Very quietly, very behind the scenes, President Trump has let slip the dogs of war against the Taliban, al-Qaeda and ISIS in Afghanistan.
And by dogs of war, I mean CIA hunter-killer teams heavily augmented by military Special Operations personnel.
So what will these CIA “paramilitary and contractors” along with a handful of quite lethal Leathernecks and GIs be up to? Long story short, lightning quick assaults on jihadist leadership as well as bombmakers.
As reported by The Daily Caller;
CIA paramilitary forces are expanding partner operations in Afghanistan to hunt and kill high level Taliban operatives, The New York Times reports.
These CIA missions will reportedly include both paramilitary personnel of the CIA along with U.S. special operations forces detailed to the agency for specific missions. The use of special operations forces allows hunter killer teams to call in air support, if necessary, as they hunt Taliban bomb-makers across the country.
The loosening of restrictions on CIA ground operations in Afghanistan is part of a broader push by President Donald Trump’s administration to accelerate pressure on Taliban militants. Trump previously loosened CIA drone strike rules in Afghanistan that will now allow for some civilian casualties relative to the importance of the target.
Also reported by the Washington Examiner, more specifics on how President Trump, Secretary Mattis, and the Chairman of the Joint Chiefs of Staff, Gen. Joe Dunford, USMC, plan to crush the jihadists;
Mattis and Dunford looked at the performance of the Afghan military and determined that special forces units and other troops with embedded U.S. advisers usually won, while conventional Afghan troops often lost. So a key aspect of the plan is to put U.S. or NATO advisers with all the Afghan forces on the front lines. That means sending another 3,000 or so U.S. troops, and several thousand more from other NATO countries. Those troops will accompany the Afghan forces into the field, and — this is a critical change — they will be authorized to call in U.S. and coalition airstrikes to support the ground operations. “Make no mistake, this is combat duty, but the Afghan forces remain in the lead to do the fighting,” Mattis said.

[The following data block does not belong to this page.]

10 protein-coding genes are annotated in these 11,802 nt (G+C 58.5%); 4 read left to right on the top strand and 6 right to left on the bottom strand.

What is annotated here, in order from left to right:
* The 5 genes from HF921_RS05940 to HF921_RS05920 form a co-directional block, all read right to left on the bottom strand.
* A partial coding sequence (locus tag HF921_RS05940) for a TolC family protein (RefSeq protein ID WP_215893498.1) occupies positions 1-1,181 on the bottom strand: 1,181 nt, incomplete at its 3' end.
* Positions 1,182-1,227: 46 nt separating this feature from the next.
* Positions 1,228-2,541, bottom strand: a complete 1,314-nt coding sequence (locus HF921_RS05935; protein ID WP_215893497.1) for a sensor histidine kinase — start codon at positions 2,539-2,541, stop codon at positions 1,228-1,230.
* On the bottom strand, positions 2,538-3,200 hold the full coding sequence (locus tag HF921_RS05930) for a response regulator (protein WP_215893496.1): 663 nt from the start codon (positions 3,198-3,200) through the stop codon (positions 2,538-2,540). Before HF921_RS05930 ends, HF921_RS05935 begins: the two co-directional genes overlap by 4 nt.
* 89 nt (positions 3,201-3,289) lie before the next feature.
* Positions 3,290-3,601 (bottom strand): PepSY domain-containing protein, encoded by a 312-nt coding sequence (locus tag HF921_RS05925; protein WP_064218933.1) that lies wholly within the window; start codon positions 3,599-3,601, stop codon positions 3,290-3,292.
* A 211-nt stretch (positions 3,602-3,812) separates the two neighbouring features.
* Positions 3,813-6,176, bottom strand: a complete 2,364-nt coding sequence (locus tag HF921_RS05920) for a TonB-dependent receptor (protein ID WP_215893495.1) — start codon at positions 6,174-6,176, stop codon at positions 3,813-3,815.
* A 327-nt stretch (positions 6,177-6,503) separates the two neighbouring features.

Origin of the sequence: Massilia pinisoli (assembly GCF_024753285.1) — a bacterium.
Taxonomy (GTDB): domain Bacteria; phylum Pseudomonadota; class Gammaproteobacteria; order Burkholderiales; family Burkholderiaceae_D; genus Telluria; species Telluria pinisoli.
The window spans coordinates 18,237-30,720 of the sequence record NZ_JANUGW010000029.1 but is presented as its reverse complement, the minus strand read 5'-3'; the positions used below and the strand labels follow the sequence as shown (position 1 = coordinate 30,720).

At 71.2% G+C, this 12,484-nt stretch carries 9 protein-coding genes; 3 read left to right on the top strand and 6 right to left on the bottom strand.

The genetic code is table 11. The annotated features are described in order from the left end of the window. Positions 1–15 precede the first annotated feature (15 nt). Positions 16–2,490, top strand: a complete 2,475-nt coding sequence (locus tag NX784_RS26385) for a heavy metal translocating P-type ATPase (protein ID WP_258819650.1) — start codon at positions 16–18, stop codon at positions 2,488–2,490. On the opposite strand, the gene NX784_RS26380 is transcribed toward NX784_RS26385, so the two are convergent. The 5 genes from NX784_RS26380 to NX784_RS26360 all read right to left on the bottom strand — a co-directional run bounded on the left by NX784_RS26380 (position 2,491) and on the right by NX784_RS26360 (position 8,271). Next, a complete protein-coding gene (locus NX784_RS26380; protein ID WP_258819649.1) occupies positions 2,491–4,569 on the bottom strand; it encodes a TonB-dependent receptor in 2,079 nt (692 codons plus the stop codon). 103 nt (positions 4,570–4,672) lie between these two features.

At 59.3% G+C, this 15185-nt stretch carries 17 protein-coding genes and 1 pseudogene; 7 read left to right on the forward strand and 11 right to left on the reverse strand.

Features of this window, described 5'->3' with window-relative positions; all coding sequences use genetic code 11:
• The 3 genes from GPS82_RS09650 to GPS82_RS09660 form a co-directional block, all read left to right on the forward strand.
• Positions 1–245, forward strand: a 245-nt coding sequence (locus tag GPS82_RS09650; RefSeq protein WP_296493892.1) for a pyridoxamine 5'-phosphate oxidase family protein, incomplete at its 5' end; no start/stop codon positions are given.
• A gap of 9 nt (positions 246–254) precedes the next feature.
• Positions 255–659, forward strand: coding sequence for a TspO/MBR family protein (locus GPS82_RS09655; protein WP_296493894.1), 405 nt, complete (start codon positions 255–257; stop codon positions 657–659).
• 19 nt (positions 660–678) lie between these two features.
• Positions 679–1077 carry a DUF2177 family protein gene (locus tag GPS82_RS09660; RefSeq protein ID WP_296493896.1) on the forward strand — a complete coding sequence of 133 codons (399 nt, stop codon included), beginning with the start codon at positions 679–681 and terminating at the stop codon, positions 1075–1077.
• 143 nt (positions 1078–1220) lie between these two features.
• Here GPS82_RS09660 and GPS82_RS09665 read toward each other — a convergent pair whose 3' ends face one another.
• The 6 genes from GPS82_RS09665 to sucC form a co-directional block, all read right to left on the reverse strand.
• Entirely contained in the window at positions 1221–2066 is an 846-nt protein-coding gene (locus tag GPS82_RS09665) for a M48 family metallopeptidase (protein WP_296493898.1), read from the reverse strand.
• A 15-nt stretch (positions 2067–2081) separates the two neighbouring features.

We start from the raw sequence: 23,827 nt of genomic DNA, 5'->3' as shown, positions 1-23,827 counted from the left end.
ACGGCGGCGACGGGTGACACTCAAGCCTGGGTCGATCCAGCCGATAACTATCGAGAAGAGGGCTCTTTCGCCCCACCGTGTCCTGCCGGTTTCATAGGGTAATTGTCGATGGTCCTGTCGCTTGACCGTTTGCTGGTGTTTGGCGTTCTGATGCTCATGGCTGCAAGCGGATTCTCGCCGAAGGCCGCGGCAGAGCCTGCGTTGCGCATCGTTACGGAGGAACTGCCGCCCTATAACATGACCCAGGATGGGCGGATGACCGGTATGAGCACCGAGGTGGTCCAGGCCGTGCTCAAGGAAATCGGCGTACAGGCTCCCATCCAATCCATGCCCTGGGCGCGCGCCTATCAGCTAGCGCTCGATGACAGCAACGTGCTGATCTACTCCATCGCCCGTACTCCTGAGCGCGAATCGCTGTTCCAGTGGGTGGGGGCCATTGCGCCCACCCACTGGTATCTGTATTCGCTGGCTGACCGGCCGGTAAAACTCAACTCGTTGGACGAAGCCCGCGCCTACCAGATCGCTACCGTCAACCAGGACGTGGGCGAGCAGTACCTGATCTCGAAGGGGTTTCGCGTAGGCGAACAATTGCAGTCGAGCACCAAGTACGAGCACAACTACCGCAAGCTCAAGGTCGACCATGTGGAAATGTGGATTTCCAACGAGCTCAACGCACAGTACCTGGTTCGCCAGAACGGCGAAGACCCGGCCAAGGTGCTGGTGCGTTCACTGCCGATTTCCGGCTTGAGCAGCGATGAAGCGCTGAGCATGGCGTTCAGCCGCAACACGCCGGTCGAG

How is it different? Under President Barack Obama, the U.S. was operating under the pretense that combat operations with the Taliban ended in 2014, and U.S. offensive strikes were limited to cases of self-defense, or when the Taliban were close enough to present a direct threat. Afghan forces were left on their own, with no air cover to battle the Taliban, often taking heavy casualties. Now Mattis has taken the gloves off. There are no restrictions on airpower, and no requirement for “proximity” to provide close air support. “We did not give the young Afghan boys the sense that they had the high ground when they were fighting against this enemy, that the NATO air support could have given them,” Mattis said. “Today, I can bring that air support to them.”
The other big change: There is no timetable for victory, no announced withdrawal date, so the Taliban cannot just wait out the U.S. “There was always a sense that the United States was going to pull out in 12 months,” Dunford told the Senate panel. “And the Taliban, frankly, fed that message to their fighters, and that’s how they motivated their people year after year, was, ‘One more year in a fight, and then we’re going to defeat the coalition. They are going to leave Afghanistan.’”
Interestingly enough, word is on the streets that small (less that 100 Marines per detachment) and highly mobile Marine artillery units will be peppered across the country to respond at a moment’s notice for “thunder from the sky”.
Even more interesting, Marines from the 6th ANGLICO (Air and Naval Gunfire Liaison Company) have spent the last seven months in Germany training the 31st Georgian Light Infantry Battalion on the intricacies of calling-in pin-point airstrikes and artillery fire missions.
Also reported is that when the Georgians deploy to Afghanistan, a number of Marines from 6th ANGLICO will deploy with the 31st;
The role of the 6th ANGLICO SALT (Supporting Arms Liaison Team) was to serve as the battalion’s fire support coordination center and to plan, coordinate, and execute surface to surface fires, air to surface fires, and assault support in support of the battalion’s mission. These Marines will also deploy to Afghanistan with the 31st Georgian Light Infantry Battalion in October, 2017.
Surprisingly reported by the reliably hard-Leftist New York Times, the CIA’s new director Mike Pompeo was quoted expressing an opinion that Generals Kelly and Mattis would be proud of;
“We can’t perform our mission if we’re not aggressive,” Mr. Pompeo said at a security conference this month at the University of Texas. “This is unforgiving, relentless. You pick the word. Every minute, we have to be focused on crushing our enemies.”